Families across America are getting ready to celebrate college graduations! Its a wonderful time to see a loved one adorned in a cap and gown. The day ends years of sacrifice and hard work. Everyone beams with pride as graduates walk across stages to receive diplomas. Graduation also brings a sense of relief from the obligation of paying for college. Whether graduating from a public or private institution, the cost of getting that degree is staggering.
After all the dinners and celebrations, these young adults are faced with a heavy dose of reality. The days of hanging out in the student union are in the rearview mirror. Some graduates immediately enter the work force. Others will start post-graduate studies. But these days many more students are graduating without employment prospects or immediate plans to advance their education. So what’s that graduate to do?
1 – Get out of your feelings. Don’t allow yourself to fall into a sunken place. Winston Churchill said, “I am an optimist. It does not seem to be much use being anything else”. Young adults do not want to leave college with the uncertainty of not knowing the next step but it happens. Accept the uncertainty but resolve to make this period temporary.
2 – Reduce cost of living. If you have the opportunity to move back home, take it. Have an honest conversation with your parents about expectations. Student loans have an automatic 6 month grace period after graduation. If you do not think you will be able to start repayment after the 6 months, consider additional deferment.
3 – Network. Speak to relatives, friends and neighbors. Sign up with your alumni association. Join professional organizations. Attend conferences or lectures. Keep in mind many professional organizations offer discounts for recent graduates. Work on an iron-clad elevator speech so you are prepared for any networking opportunities.
4 – Volunteer/Intern/Temp. I already know what you are thinking. You can’t afford to work for free or low pay. And I suggest, you can’t afford not to. In an increasingly competitive world, it’s invaluable to have some experience in your field. The degree may not be enough. Look for opportunities to learn more about your interests.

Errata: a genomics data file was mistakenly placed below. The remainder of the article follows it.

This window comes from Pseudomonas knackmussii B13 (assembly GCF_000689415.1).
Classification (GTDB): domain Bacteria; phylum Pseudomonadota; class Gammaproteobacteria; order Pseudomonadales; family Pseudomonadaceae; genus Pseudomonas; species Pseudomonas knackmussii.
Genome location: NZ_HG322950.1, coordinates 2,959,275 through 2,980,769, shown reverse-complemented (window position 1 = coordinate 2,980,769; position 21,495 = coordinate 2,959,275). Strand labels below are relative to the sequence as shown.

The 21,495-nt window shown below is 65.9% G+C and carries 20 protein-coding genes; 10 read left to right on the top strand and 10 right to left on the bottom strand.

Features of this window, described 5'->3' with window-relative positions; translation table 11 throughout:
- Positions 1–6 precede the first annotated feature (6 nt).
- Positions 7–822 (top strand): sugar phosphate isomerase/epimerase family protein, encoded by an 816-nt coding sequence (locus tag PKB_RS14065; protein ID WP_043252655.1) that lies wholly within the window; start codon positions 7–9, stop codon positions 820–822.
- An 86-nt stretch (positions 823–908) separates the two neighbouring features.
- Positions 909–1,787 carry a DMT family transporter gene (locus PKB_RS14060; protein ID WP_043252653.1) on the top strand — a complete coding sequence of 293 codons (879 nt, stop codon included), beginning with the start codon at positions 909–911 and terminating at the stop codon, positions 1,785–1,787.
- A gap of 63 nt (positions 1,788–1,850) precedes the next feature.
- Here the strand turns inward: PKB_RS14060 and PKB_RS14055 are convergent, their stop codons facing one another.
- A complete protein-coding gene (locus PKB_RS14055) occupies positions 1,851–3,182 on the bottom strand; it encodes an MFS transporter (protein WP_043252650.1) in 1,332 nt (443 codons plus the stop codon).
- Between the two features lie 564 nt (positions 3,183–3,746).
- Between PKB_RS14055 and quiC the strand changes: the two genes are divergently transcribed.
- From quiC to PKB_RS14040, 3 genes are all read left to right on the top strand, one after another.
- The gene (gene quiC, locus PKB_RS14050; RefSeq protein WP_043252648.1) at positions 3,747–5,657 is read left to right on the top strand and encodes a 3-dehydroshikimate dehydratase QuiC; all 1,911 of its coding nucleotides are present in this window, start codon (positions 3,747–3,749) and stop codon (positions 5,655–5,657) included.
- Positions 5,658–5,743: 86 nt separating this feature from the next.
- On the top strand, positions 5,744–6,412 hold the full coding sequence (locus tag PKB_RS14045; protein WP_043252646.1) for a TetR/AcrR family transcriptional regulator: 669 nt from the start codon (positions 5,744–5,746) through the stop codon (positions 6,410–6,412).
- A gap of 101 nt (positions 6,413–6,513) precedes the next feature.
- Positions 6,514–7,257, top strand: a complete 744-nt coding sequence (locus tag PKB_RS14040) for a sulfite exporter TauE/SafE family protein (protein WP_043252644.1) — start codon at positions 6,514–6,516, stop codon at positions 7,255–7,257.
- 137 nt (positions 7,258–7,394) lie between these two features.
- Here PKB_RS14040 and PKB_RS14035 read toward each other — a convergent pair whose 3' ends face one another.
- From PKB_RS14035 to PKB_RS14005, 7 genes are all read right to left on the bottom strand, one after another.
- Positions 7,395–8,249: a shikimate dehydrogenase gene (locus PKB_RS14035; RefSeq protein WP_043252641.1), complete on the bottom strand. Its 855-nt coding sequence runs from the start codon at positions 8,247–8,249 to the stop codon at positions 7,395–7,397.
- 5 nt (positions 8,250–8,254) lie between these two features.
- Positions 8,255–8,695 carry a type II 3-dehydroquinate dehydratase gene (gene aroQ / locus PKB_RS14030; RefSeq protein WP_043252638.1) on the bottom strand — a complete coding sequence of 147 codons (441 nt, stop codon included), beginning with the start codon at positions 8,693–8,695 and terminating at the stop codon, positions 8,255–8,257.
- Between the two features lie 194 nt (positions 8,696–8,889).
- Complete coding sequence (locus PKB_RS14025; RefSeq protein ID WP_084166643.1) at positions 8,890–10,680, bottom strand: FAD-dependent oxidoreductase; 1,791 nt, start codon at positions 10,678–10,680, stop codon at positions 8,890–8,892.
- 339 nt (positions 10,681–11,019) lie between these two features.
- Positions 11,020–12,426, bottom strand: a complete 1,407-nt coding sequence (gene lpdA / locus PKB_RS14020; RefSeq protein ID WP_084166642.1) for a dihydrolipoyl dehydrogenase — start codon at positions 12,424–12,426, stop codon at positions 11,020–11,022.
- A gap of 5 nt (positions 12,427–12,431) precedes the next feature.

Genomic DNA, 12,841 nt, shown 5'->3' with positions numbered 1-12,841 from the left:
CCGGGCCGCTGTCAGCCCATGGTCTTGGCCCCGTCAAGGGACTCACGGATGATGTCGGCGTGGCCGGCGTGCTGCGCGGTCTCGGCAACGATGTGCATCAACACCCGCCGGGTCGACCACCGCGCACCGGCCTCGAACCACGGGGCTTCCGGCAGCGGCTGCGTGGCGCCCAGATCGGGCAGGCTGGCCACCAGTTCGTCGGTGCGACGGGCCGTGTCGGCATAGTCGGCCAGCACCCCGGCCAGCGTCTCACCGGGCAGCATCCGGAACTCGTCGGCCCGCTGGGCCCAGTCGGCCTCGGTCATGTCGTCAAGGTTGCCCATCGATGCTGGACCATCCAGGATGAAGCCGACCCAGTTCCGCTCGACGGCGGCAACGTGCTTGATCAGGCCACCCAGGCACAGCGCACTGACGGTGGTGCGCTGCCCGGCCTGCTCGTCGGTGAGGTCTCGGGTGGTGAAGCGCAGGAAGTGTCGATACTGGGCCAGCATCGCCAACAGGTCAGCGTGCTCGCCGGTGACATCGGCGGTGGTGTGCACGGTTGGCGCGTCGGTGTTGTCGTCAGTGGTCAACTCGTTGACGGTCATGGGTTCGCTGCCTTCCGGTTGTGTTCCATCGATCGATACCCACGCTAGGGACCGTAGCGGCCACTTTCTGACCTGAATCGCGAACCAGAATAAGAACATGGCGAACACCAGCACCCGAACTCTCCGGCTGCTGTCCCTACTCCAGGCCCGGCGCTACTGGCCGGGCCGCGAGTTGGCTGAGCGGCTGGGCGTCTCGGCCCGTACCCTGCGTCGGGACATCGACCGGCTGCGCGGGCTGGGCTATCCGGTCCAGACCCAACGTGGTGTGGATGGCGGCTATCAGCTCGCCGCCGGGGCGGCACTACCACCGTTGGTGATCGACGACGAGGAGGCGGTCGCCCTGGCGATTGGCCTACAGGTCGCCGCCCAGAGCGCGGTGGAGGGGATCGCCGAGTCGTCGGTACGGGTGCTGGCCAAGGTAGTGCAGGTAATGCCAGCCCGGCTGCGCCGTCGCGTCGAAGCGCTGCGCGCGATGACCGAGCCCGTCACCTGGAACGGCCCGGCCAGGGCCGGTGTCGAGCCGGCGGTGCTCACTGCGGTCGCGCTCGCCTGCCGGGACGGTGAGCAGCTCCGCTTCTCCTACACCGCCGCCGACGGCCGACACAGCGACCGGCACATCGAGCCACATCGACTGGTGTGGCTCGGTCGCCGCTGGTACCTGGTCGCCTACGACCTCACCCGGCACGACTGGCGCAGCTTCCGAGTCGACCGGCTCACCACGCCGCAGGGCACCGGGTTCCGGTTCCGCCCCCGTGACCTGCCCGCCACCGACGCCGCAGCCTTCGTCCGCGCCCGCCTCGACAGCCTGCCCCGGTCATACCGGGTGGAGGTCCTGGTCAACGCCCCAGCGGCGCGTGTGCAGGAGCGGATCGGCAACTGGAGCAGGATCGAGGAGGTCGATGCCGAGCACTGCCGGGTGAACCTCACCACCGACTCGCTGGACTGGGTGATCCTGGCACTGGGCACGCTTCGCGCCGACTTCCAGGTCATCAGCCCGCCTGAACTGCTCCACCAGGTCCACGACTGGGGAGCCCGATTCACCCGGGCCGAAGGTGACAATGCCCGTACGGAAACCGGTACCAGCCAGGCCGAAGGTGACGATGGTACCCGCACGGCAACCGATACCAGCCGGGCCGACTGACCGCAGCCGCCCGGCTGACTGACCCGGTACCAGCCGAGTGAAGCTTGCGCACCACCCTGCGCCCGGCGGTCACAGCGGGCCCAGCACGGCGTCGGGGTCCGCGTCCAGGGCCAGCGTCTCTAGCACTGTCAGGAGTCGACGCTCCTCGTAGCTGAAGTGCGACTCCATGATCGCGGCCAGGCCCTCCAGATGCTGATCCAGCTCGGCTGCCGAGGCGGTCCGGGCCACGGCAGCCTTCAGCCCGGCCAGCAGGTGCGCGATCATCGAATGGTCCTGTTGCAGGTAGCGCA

5 – Social Media. Work on your resume and post it on career sites like LinkedIn. Use social media to make connections with companies. Today’s economy is no longer limited to face to face connections. Follow organizations and people in your field. If there is an opportunity to engage with a post, take it. While you are at it, make sure your social media profile will not leave a negative impression.
6 – Work on your soft skills. College students graduate with academic skills but many lack communication, writing or interpersonal skills. Create opportunities to develop those skills. Get involved in social, community or religious organizations to help develop those skills.
7 – Think outside the box. YouTube has a wealth of videos you can use to learn all sort of things. If you are interested in computers, learn to code. If you enjoy hair and make-up, you can refine your makeover skills. Do you play an instrument? Do you enjoy exercising, cooking, baking or mixing drinks? Are you tech savvy – create an app. Any of these things can keep you from being idle. Any number of them can create opportunities to earn some money.
8 – Leverage New Communication. Do you enjoy taking pictures – post them on Instagram. Start a podcast. Start a blog. Start a video blog. We’ve all heard of people who used social media as a platform to launch them into a number of things. Can your hashtag become a movement? Can your video go viral? Are you a social media influencer waiting to bloom?